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Crews Begin Work On Badly-Needed Medical Center Facility

Thu March 28, 2024 - Southeast Edition #7
Cindy Riley – CEG Correspondent

For the project, crews performed clearing and grubbing of the site and the installed erosion control measures.
Photo courtesy of Harmon Engineering
For the project, crews performed clearing and grubbing of the site and the installed erosion control measures.
For the project, crews performed clearing and grubbing of the site and the installed erosion control measures.   (Photo courtesy of Harmon Engineering) As construction progresses, major milestones will include site work completion.   (Photo courtesy of Harmon Engineering) Heavy equipment on the project includes excavators, dozers, rollers, off-road trucks, tri-axle dump trucks, wheel loaders and water trucks.   (Photo courtesy of Harmon Engineering) A total of 25,000 cu. yds. of dirt will be moved during construction.   (Photo courtesy of Harmon Engineering) The site work is a multi-phase project.   (Photo courtesy of Harmon Engineering)

Scheduled to open in fall 2025, east Alabama's $43 million Center for Mental Health is being built as a beacon of hope for recovery.

The 54,000-sq.-ft. facility, located on the north campus of East Alabama Medical Center, will offer expanded psychiatric services that officials claim are long overdue.

"Locally, we have had to turn away over 500 patients a year who needed inpatient treatment due to the lack of beds in our current facility," said Greg Nichols, executive vice president/administrator of East Alabama Health. "These families had to seek care at facilities that may not be close to home, which is a burden as they support the patients during an inpatient stay. This alone shows the need for more beds and increased access to care."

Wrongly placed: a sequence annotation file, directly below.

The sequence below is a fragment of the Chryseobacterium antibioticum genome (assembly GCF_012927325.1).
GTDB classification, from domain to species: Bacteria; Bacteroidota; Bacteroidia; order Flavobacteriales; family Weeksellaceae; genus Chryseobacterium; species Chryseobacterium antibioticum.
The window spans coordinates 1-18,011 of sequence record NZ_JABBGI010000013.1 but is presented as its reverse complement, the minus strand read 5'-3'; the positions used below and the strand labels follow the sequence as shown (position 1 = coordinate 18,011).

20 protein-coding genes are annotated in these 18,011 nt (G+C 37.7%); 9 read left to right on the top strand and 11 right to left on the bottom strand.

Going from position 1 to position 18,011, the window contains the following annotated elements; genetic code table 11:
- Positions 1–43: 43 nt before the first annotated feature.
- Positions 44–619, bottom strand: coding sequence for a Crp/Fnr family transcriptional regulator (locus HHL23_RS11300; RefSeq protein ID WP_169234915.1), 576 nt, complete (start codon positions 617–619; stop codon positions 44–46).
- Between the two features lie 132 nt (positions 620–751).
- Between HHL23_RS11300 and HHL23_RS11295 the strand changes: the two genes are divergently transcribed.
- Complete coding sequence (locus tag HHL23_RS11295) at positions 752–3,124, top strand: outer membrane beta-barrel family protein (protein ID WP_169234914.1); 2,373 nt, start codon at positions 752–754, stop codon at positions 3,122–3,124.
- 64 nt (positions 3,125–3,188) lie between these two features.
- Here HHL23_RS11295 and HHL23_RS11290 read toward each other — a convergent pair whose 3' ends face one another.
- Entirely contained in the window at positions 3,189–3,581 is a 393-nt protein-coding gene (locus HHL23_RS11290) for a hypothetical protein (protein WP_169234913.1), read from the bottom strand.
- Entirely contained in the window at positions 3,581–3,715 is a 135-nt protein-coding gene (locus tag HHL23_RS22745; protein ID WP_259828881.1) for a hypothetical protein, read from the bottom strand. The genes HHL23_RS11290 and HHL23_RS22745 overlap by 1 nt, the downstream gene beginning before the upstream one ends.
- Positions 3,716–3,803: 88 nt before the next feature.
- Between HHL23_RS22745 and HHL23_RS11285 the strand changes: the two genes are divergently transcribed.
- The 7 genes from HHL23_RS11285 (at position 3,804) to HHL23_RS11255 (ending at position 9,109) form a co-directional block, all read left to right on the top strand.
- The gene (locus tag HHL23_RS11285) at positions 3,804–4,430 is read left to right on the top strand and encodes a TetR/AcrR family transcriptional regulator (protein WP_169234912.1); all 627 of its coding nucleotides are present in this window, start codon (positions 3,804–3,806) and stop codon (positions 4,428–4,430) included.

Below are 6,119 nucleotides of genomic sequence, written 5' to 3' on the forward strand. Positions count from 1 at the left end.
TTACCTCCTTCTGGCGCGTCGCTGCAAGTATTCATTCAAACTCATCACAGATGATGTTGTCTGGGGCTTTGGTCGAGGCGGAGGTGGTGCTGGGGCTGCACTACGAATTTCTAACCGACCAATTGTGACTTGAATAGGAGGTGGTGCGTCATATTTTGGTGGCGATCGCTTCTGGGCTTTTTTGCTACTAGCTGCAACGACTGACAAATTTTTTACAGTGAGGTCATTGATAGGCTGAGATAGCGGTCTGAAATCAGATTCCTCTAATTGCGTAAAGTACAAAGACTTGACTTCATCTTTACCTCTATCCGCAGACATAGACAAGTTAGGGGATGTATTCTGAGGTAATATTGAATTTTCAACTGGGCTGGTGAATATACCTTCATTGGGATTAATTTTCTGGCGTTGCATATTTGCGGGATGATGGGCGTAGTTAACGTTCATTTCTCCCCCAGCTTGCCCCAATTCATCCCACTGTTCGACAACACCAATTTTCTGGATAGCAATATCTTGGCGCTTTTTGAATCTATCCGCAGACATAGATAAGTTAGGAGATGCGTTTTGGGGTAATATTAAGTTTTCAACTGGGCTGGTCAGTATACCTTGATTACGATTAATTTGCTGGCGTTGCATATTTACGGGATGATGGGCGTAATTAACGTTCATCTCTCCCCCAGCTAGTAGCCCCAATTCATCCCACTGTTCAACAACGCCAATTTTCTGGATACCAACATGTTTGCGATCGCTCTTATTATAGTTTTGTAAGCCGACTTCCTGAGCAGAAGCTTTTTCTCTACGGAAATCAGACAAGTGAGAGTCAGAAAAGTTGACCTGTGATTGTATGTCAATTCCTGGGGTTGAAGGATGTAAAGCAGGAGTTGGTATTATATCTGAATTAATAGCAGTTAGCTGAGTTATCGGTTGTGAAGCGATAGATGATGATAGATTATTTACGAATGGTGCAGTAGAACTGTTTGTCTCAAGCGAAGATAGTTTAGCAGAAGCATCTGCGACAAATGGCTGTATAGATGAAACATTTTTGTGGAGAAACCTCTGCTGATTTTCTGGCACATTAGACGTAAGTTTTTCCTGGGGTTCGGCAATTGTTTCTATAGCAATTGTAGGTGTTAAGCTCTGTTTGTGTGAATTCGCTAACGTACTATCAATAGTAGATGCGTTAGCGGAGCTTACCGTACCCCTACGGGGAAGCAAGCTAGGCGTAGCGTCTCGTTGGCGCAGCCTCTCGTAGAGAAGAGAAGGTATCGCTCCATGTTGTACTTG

The new structure will include an inpatient unit serving child, adolescent and adult patients with acute mental health needs. While most of these patients reside in the region, there are frequent requests from providers throughout the state seeking inpatient beds.

Photo courtesy of Harmon Engineering

The facility will be constructed as a single-story building with a pitched gable roof. It will consist of nine long-term adolescent beds, 11 short-term adolescent beds, 10 adult male beds and 10 adult female beds. In addition to the patient rooms and nursing stations, the new building will incorporate indoor and outdoor group activity areas and educational spaces. It also will house the outpatient psychiatric clinic known as East Alabama Psychiatric Services, as well as a space for a residency program to train future psychiatrists.

"Throughout the design process, focus was given to safety and security aspects of the final construction," said Nichols. "Features include a wide range of ligature-resistant fixtures, controlled access, a patient care area layout that allows for better line of site monitoring and outdoor fencing for the safety of patients. In addition, to meet the educational needs of the child and adolescent patients, a fully accredited school will operate within the space."